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The Inaugural Webinar highlights the first steps in the Copernicus Academy's deployment in Guatemala

The Inaugural Webinar highlights the first steps in the Copernicus Academy's deployment in Guatemala

More than 200 people, including experts, academics, specialists, and government representatives, gathered for the webinar "From Sky to Earth," the first step in the Copernicus Academy's deployment strategy in Guatemala. This event marked a milestone in the country's collaboration with the European Union in digital transformation and Earth observation.

Luis Cadenas, Executive Director of RedCLARA, emphasized the importance of this initiative, stating, "The installation of the Copernicus Academy brings numerous applications and benefits for research, academia, governance, and the country's productive sector. It is a great opportunity for stakeholders in Guatemala to access and use these tools in their daily activities."

He added that this effort resulted from close collaboration between RedCLARA and the European Union delegation in Guatemala, supported by the National Secretariat of Science and Technology of Guatemala (Senacyt), the National Research and Education Network of Guatemala, and the Copernicus Program through the EU Space Support Office and EUreCA.

Claudia Barillas, Task Manager of the European Union in Guatemala, stated that this support marks a new phase of collaboration for the country's digital transformation. "We have a long history of working with Guatemala through policies, programs, and investments, and this initiative represents a new step in supporting the country's digital transformation."

Gabriela Montenegro, Secretary of Science and Technology at Senacyt, emphasized the innovative impact of the Copernicus Academy and highlighted technological advances. "Data transforms various areas and is essential for research, food security, urban planning, and climate change. Copernicus is a key tool for evidence-based decision-making and developing Earth observation capabilities."

Gabriel Barrientos, leader of the Copernicus Academy process for Guatemala from the Universidad del Valle, provided details about this initiative in Latin America and the Caribbean.

"The Copernicus Academy is part of the BELLA II project, which connects the region with Europe, though it is not the Copernicus program itself," he explained. Barrientos underscored the Academy's role as a network that fosters capacity building and knowledge management in Earth observation domains, utilizing data from the Copernicus Program to foster collaboration among diverse players in the region's digital ecosystem.

"The Academy's objectives include capacity development and dissemination of data provided by Copernicus, which is freely available to academics, governments, the private sector, and the general public." It also seeks to foster development and promote interdisciplinary groups at international and continental levels to cultivate new skills. The intention is to keep this information accessible to everyone to foster collaborative innovation," Barrientos explained.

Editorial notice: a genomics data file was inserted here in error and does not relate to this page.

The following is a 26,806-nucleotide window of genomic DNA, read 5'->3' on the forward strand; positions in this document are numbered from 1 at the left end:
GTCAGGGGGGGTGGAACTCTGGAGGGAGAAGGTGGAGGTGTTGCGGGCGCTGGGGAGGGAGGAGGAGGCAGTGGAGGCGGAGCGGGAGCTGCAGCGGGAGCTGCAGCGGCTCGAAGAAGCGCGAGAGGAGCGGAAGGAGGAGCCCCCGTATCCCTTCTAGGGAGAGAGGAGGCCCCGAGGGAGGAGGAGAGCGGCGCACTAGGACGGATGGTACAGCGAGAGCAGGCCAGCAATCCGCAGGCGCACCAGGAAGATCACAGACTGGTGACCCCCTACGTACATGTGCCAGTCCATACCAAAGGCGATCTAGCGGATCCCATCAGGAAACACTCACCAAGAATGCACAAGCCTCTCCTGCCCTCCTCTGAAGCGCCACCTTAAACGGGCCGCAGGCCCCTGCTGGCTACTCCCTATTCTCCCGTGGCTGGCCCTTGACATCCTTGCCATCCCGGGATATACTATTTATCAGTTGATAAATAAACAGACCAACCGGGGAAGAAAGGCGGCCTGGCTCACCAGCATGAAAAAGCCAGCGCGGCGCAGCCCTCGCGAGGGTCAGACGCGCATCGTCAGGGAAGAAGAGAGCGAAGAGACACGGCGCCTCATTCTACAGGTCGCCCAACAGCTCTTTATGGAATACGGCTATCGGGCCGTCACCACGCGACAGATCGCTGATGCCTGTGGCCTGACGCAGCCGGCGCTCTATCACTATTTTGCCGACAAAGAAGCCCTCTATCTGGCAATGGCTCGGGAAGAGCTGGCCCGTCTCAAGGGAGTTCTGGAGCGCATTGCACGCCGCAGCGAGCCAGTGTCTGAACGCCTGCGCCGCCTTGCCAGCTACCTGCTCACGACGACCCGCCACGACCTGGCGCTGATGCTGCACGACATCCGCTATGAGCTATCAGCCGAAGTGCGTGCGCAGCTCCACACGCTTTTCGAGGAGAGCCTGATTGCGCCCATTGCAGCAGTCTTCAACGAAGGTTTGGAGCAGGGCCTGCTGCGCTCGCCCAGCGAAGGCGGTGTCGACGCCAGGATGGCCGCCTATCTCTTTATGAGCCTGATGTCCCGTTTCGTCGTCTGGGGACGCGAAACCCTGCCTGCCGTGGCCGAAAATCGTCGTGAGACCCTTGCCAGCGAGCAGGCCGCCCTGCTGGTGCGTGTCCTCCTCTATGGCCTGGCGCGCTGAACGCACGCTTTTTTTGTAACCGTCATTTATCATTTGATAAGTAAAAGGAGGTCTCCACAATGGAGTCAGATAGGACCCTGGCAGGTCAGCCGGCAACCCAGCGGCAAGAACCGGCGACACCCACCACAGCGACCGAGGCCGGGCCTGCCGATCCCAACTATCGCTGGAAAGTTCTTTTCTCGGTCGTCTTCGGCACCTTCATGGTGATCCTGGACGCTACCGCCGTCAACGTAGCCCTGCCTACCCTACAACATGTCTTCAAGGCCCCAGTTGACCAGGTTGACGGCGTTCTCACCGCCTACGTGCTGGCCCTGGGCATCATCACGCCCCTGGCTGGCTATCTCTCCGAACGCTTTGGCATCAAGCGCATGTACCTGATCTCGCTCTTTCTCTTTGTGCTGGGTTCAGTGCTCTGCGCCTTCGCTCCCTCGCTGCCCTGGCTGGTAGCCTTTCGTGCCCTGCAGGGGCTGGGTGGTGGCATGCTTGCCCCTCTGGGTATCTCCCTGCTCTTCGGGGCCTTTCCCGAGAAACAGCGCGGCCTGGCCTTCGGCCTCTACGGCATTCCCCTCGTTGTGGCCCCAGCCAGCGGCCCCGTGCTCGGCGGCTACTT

Roberto Matellanes, from the European Union Space Support Office (EUSSO), detailed the Copernicus project. This project constitutes the Earth observation component of the EU Space Program, managed by the European Commission and in collaboration with member states. It provides operationally free data and information services across various application areas.

"You can use these free and openly accessible data without restrictions." This availability significantly contributes to preparedness for crises, security risks, and natural or human-made disasters," he said. Additionally, he highlighted that this initiative represents a crucial tool for economic development and acts as a driving force for the digital economy. To date, users have downloaded 719 petabytes (equivalent to 719,000,000 gigabytes), underscoring the high interest and relevance of this resource for the community.

"The Copernicus Academy is poised to be a fundamental support for the installation and use of advanced technologies in Guatemala, promoting a national project that seeks to address critical issues and improve the population's well-being through innovation and access to precise data," he said in his presentation.

Step by step.

The Copernicus Academy deployment in Guatemala follows a clearly defined process. Following this informative webinar, the participants completed a survey. As a second step, a workshop will be organized to train and prepare the interested parties. Thirdly, we will constitute a national committee. Finally, we will schedule the implementation of a pilot plan for the second half of 2024.

This process is already underway in countries like Mexico, Ecuador, and Uruguay, while Chile and Panama serve as offices of the Copernicus program in Latin America.

To view the "From Sky to Earth" webinar, click on this YouTube link.


BELLA II receives funding from the European Union through the Neighbourhood, Development and International Cooperation Instrument (NDICI), under agreement number 438-964 with DG-INTPA, signed in December 2022. The implementation period of BELLA II is 48 months.


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